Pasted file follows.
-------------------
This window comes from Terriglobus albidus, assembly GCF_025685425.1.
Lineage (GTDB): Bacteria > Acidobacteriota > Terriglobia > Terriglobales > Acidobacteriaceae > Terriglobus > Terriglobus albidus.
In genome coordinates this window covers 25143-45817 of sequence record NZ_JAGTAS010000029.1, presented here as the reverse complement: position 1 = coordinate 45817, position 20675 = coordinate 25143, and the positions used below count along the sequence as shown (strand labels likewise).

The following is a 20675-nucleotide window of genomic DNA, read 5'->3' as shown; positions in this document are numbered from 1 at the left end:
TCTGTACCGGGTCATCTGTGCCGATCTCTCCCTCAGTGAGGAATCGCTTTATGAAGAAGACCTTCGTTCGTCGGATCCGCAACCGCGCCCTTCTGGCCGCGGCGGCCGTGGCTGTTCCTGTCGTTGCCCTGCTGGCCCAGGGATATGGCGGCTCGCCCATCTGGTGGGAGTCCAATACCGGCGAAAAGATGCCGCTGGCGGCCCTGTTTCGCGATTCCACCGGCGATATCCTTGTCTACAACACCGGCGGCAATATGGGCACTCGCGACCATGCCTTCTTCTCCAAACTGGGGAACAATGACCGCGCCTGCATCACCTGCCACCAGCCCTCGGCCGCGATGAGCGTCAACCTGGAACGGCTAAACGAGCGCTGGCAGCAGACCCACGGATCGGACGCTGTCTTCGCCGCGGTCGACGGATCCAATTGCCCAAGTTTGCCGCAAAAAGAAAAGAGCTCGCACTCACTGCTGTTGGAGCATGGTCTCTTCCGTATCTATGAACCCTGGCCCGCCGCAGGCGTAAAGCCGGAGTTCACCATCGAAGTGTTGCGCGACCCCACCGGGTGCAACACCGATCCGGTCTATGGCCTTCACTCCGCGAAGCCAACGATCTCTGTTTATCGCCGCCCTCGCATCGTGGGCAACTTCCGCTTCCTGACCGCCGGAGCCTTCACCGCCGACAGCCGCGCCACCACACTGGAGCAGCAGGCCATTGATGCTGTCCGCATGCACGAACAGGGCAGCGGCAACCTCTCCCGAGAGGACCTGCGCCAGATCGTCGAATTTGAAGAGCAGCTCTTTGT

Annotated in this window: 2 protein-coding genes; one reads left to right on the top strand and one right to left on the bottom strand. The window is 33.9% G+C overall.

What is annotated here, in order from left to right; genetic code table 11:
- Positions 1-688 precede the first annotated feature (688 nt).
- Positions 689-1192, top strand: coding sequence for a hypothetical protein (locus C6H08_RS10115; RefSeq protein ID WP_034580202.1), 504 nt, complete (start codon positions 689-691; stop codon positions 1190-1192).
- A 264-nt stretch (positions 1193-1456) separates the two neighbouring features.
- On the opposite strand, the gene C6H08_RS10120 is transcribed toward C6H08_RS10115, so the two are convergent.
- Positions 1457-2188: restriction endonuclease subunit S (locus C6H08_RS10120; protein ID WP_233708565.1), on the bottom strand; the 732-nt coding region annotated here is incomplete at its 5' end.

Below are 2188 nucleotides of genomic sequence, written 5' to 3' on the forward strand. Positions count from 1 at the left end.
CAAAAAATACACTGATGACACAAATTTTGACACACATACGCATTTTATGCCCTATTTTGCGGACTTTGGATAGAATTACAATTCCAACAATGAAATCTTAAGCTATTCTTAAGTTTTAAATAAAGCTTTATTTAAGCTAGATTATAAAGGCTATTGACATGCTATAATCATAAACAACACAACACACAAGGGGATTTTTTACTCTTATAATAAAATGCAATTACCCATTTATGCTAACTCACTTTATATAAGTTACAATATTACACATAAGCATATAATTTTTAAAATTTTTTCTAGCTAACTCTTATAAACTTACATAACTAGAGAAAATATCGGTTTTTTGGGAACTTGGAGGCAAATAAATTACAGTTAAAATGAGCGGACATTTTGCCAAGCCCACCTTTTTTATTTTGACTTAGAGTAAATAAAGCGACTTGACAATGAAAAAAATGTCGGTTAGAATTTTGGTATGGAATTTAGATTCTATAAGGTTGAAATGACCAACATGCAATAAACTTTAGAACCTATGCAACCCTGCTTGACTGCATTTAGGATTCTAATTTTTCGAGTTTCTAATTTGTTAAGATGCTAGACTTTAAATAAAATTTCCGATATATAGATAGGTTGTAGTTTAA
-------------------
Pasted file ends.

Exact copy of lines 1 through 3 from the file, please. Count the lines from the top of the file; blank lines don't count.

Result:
This window comes from Terriglobus albidus, assembly GCF_025685425.1.
Lineage (GTDB): Bacteria > Acidobacteriota > Terriglobia > Terriglobales > Acidobacteriaceae > Terriglobus > Terriglobus albidus.
In genome coordinates this window covers 25143-45817 of sequence record NZ_JAGTAS010000029.1, presented here as the reverse complement: position 1 = coordinate 45817, position 20675 = coordinate 25143, and the positions used below count along the sequence as shown (strand labels likewise).